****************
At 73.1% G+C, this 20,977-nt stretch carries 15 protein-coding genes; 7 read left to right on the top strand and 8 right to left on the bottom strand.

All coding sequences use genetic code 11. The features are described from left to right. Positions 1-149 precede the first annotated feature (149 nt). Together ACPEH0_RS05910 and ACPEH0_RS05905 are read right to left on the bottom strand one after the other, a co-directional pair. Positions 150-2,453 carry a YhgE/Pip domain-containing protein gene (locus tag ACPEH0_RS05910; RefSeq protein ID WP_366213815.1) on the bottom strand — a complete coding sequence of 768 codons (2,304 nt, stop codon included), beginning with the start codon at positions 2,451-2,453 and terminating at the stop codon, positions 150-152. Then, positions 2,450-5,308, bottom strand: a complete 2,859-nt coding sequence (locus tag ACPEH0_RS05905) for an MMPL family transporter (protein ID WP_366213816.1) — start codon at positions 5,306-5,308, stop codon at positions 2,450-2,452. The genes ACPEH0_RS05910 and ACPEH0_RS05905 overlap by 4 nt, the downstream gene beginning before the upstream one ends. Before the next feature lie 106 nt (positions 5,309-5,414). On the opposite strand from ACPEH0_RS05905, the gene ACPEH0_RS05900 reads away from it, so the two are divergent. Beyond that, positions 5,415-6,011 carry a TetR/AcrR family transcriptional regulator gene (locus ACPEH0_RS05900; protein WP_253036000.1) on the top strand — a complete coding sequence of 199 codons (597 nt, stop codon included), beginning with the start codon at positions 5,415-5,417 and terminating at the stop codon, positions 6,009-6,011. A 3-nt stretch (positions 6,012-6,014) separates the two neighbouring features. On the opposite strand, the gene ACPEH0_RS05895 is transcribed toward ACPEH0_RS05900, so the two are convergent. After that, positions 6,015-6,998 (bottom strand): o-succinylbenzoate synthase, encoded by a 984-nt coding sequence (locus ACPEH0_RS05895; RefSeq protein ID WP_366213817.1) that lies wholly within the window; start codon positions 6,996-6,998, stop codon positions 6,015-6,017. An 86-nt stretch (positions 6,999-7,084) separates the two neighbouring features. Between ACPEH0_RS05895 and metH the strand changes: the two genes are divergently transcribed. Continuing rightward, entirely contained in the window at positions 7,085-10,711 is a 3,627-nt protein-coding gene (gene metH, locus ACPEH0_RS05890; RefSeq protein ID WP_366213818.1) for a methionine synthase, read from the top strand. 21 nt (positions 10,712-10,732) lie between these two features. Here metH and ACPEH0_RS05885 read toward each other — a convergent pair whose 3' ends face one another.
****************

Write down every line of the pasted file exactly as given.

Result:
At 73.1% G+C, this 20,977-nt stretch carries 15 protein-coding genes; 7 read left to right on the top strand and 8 right to left on the bottom strand.

All coding sequences use genetic code 11. The features are described from left to right. Positions 1-149 precede the first annotated feature (149 nt). Together ACPEH0_RS05910 and ACPEH0_RS05905 are read right to left on the bottom strand one after the other, a co-directional pair. Positions 150-2,453 carry a YhgE/Pip domain-containing protein gene (locus tag ACPEH0_RS05910; RefSeq protein ID WP_366213815.1) on the bottom strand — a complete coding sequence of 768 codons (2,304 nt, stop codon included), beginning with the start codon at positions 2,451-2,453 and terminating at the stop codon, positions 150-152. Then, positions 2,450-5,308, bottom strand: a complete 2,859-nt coding sequence (locus tag ACPEH0_RS05905) for an MMPL family transporter (protein ID WP_366213816.1) — start codon at positions 5,306-5,308, stop codon at positions 2,450-2,452. The genes ACPEH0_RS05910 and ACPEH0_RS05905 overlap by 4 nt, the downstream gene beginning before the upstream one ends. Before the next feature lie 106 nt (positions 5,309-5,414). On the opposite strand from ACPEH0_RS05905, the gene ACPEH0_RS05900 reads away from it, so the two are divergent. Beyond that, positions 5,415-6,011 carry a TetR/AcrR family transcriptional regulator gene (locus ACPEH0_RS05900; protein WP_253036000.1) on the top strand — a complete coding sequence of 199 codons (597 nt, stop codon included), beginning with the start codon at positions 5,415-5,417 and terminating at the stop codon, positions 6,009-6,011. A 3-nt stretch (positions 6,012-6,014) separates the two neighbouring features. On the opposite strand, the gene ACPEH0_RS05895 is transcribed toward ACPEH0_RS05900, so the two are convergent. After that, positions 6,015-6,998 (bottom strand): o-succinylbenzoate synthase, encoded by a 984-nt coding sequence (locus ACPEH0_RS05895; RefSeq protein ID WP_366213817.1) that lies wholly within the window; start codon positions 6,996-6,998, stop codon positions 6,015-6,017. An 86-nt stretch (positions 6,999-7,084) separates the two neighbouring features. Between ACPEH0_RS05895 and metH the strand changes: the two genes are divergently transcribed. Continuing rightward, entirely contained in the window at positions 7,085-10,711 is a 3,627-nt protein-coding gene (gene metH, locus ACPEH0_RS05890; RefSeq protein ID WP_366213818.1) for a methionine synthase, read from the top strand. 21 nt (positions 10,712-10,732) lie between these two features. Here metH and ACPEH0_RS05885 read toward each other — a convergent pair whose 3' ends face one another.